• Breed dependency – even where there is a need for your skills, the ongoing supply of overseas volunteers may not always be the best long-term solution. Other than in critical situations, volunteering abroad encourages local projects and governments to rely on free labor. 
  • Treat overseas schools as a training ground or tourist activity – volunteering in schools disrupts a child’s education, exposes children to unvetted adults, and a constant supply of volunteers also often leads to attachment disorders. 
  • Keep the white supremacy narrative alive – when we only share our stories (words and photos) of how we perceive a place and culture, rather than getting to know locals and sharing the stories they want the world to hear, we are often unwittingly feeding the white supremacy narrative. 

Would you be happy for unskilled and unvetted people to come to the UK and work in our schools, be around our children or build new homes? 

Better ways to help overseas projects

If you want to give back or feel the need to do something meaningful, there are alternatives to volunteering overseas:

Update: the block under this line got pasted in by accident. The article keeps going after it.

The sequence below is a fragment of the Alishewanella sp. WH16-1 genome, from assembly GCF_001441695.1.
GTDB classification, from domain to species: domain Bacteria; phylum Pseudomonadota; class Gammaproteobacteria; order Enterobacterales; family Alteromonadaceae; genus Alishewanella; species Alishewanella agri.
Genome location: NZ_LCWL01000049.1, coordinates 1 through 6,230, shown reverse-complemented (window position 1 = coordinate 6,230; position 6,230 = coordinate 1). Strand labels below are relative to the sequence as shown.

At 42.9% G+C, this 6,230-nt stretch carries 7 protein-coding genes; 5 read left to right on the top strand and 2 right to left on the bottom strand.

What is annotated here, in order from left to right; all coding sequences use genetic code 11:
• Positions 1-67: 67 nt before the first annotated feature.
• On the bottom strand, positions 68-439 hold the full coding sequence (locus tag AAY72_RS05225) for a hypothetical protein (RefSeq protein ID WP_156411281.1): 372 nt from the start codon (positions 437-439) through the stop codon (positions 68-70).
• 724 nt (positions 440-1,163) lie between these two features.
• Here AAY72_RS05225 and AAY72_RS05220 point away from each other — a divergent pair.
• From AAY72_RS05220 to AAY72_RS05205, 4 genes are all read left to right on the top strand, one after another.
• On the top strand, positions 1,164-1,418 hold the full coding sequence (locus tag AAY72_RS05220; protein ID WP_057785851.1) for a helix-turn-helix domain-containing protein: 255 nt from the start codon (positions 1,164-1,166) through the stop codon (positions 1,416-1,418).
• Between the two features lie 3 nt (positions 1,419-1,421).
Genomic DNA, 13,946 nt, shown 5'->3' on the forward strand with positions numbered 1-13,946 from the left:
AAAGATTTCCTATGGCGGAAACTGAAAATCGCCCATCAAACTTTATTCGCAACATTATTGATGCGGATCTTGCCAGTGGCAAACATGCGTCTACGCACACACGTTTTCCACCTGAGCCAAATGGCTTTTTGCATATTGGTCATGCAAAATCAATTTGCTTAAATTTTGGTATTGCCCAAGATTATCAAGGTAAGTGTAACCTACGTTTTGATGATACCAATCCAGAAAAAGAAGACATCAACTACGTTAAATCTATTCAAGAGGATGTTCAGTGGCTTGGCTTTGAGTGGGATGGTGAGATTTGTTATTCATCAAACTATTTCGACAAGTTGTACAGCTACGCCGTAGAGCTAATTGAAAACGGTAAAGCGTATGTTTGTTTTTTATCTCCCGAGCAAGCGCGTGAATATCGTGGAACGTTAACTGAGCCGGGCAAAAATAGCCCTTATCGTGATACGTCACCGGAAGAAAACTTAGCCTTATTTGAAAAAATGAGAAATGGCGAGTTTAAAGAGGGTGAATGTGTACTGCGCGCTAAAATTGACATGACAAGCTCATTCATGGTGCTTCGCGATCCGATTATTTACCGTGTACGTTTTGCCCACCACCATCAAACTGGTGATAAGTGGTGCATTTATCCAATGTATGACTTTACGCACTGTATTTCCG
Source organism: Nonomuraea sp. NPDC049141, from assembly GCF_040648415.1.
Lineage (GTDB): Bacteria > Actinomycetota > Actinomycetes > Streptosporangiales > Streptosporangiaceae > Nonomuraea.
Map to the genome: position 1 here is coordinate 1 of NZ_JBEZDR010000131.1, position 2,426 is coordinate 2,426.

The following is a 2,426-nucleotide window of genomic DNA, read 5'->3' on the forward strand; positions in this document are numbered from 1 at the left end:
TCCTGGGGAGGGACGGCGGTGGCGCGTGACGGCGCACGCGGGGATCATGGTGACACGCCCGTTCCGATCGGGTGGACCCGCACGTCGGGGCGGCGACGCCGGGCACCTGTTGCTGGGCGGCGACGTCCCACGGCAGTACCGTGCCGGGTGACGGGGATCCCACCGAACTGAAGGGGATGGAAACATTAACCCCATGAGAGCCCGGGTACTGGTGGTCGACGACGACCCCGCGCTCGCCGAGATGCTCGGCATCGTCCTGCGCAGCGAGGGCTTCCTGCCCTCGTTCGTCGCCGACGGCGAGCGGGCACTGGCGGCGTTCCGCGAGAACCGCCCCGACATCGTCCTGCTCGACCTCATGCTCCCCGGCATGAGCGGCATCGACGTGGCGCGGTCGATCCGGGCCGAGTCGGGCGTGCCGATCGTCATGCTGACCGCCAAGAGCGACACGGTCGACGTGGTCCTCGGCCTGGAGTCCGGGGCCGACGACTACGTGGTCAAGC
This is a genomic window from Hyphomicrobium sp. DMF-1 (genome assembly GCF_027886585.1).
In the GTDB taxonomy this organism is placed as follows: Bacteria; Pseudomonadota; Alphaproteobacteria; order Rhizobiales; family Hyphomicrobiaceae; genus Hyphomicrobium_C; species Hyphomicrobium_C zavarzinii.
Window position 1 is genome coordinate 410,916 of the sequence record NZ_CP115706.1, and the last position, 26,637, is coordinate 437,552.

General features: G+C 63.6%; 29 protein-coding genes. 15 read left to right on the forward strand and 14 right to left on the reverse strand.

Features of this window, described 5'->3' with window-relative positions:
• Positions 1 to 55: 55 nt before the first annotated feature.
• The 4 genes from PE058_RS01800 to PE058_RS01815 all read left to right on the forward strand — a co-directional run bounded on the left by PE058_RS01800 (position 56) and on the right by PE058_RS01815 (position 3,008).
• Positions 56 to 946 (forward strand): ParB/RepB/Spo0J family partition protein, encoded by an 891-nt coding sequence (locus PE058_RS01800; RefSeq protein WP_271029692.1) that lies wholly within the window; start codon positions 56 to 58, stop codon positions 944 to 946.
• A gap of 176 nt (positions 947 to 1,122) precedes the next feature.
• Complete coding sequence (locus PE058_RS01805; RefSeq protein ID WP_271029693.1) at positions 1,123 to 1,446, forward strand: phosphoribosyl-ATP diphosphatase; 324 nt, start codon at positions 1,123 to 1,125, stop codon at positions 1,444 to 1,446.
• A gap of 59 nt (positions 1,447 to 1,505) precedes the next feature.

• Volunteer at home to get your emotional needs met.
  • Provide financial support to an overseas project through a reputable charity or agency that works in partnership with local leaders and employs local people. 
  • Offer your skills to overseas projects remotely, if there is a lack of skills in the country. 
  • Support initiatives that empower and uplift rather than continue to feed the problem. 
  • Get involved in recognised projects that help skill up local people in much-needed skills. 
  • Go on holiday to countries you wish to help, spend time with local people, and buy local to support their economies. 
  • If you want to get to know local people or better understand a culture, seek out opportunities to participate in workshops run by community projects or stay with families. 
  • When travelling overseas, buy supplies projects need in-country to support local economies rather than taking things over from home. 

When is it OK to volunteer overseas?

There are of course times when volunteers are needed and it’s totally appropriate to volunteer overseas. These include: